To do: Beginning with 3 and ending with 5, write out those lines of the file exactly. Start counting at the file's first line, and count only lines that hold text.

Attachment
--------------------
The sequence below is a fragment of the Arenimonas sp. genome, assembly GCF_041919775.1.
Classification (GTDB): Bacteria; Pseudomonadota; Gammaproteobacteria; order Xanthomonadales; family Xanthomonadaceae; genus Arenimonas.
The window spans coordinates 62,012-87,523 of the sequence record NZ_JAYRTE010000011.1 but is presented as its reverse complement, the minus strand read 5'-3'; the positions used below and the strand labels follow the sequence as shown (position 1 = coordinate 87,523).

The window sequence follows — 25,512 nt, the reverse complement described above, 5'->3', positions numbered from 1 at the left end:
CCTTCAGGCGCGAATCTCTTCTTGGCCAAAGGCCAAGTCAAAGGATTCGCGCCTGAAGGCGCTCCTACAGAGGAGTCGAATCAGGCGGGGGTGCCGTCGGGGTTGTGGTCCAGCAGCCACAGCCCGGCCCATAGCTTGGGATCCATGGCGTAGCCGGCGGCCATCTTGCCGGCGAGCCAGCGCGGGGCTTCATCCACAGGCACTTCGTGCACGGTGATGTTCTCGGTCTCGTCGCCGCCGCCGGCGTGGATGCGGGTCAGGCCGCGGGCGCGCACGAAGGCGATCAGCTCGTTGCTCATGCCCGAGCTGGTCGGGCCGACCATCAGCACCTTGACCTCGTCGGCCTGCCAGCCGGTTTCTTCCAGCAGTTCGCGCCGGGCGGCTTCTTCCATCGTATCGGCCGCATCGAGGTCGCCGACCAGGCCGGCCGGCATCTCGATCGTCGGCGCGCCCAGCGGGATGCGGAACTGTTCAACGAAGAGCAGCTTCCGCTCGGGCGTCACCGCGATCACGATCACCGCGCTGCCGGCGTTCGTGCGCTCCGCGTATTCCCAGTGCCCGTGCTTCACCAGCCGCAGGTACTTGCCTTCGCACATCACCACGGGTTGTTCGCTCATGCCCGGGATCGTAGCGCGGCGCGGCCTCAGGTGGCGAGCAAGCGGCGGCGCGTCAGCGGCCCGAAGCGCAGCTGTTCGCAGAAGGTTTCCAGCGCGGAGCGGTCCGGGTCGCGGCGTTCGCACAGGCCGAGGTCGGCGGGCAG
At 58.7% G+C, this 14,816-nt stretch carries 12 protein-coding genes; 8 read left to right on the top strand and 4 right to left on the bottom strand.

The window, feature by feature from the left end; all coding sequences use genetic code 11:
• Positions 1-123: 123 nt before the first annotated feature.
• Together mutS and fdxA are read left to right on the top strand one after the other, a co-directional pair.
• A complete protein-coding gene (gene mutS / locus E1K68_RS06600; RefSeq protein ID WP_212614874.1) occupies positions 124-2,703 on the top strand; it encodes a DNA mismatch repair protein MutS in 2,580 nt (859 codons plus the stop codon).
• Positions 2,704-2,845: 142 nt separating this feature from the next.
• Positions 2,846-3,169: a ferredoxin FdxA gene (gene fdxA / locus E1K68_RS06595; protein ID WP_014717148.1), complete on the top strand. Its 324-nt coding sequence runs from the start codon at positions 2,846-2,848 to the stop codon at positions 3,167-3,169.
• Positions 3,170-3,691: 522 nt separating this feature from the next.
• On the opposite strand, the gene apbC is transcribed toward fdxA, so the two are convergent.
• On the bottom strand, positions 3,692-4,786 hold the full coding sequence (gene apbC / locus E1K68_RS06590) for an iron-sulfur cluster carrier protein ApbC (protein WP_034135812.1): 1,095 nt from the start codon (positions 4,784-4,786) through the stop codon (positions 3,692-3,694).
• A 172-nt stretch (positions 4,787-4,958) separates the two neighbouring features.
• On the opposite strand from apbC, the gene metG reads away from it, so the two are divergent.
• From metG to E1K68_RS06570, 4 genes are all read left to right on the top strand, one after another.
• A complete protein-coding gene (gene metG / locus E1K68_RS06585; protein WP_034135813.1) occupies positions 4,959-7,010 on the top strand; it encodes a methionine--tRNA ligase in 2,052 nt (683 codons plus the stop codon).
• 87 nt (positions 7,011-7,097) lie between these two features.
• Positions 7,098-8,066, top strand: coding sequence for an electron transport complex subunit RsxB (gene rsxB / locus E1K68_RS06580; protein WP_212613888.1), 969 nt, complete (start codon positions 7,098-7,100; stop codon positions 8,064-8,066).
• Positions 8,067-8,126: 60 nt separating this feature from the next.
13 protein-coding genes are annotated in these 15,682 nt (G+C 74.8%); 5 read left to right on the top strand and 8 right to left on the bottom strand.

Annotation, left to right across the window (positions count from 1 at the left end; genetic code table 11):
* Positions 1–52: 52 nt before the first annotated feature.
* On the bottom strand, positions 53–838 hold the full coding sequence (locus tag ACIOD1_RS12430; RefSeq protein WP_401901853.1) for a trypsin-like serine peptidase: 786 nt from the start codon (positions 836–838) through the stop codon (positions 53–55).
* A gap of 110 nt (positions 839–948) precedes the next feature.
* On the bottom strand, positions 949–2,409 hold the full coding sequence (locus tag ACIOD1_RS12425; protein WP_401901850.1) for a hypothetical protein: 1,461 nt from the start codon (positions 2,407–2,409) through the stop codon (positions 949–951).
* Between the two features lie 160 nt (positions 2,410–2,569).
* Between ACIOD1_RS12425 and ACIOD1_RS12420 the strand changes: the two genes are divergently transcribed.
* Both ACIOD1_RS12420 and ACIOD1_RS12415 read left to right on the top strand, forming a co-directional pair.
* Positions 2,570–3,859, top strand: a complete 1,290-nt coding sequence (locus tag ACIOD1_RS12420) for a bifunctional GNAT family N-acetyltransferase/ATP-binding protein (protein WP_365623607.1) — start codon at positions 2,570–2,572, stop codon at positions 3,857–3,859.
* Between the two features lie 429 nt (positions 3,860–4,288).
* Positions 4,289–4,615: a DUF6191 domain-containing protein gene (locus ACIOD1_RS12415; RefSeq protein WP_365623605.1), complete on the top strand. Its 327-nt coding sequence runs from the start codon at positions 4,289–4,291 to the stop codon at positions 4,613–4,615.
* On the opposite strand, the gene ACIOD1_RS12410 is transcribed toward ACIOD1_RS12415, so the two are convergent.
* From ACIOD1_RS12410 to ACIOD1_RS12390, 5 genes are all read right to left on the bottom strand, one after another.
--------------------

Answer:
The window spans coordinates 62,012-87,523 of the sequence record NZ_JAYRTE010000011.1 but is presented as its reverse complement, the minus strand read 5'-3'; the positions used below and the strand labels follow the sequence as shown (position 1 = coordinate 87,523).

The window sequence follows — 25,512 nt, the reverse complement described above, 5'->3', positions numbered from 1 at the left end:
CCTTCAGGCGCGAATCTCTTCTTGGCCAAAGGCCAAGTCAAAGGATTCGCGCCTGAAGGCGCTCCTACAGAGGAGTCGAATCAGGCGGGGGTGCCGTCGGGGTTGTGGTCCAGCAGCCACAGCCCGGCCCATAGCTTGGGATCCATGGCGTAGCCGGCGGCCATCTTGCCGGCGAGCCAGCGCGGGGCTTCATCCACAGGCACTTCGTGCACGGTGATGTTCTCGGTCTCGTCGCCGCCGCCGGCGTGGATGCGGGTCAGGCCGCGGGCGCGCACGAAGGCGATCAGCTCGTTGCTCATGCCCGAGCTGGTCGGGCCGACCATCAGCACCTTGACCTCGTCGGCCTGCCAGCCGGTTTCTTCCAGCAGTTCGCGCCGGGCGGCTTCTTCCATCGTATCGGCCGCATCGAGGTCGCCGACCAGGCCGGCCGGCATCTCGATCGTCGGCGCGCCCAGCGGGATGCGGAACTGTTCAACGAAGAGCAGCTTCCGCTCGGGCGTCACCGCGATCACGATCACCGCGCTGCCGGCGTTCGTGCGCTCCGCGTATTCCCAGTGCCCGTGCTTCACCAGCCGCAGGTACTTGCCTTCGCACATCACCACGGGTTGTTCGCTCATGCCCGGGATCGTAGCGCGGCGCGGCCTCAGGTGGCGAGCAAGCGGCGGCGCGTCAGCGGCCCGAAGCGCAGCTGTTCGCAGAAGGTTTCCAGCGCGGAGCGGTCCGGGTCGCGGCGTTCGCACAGGCCGAGGTCGGCGGGCAG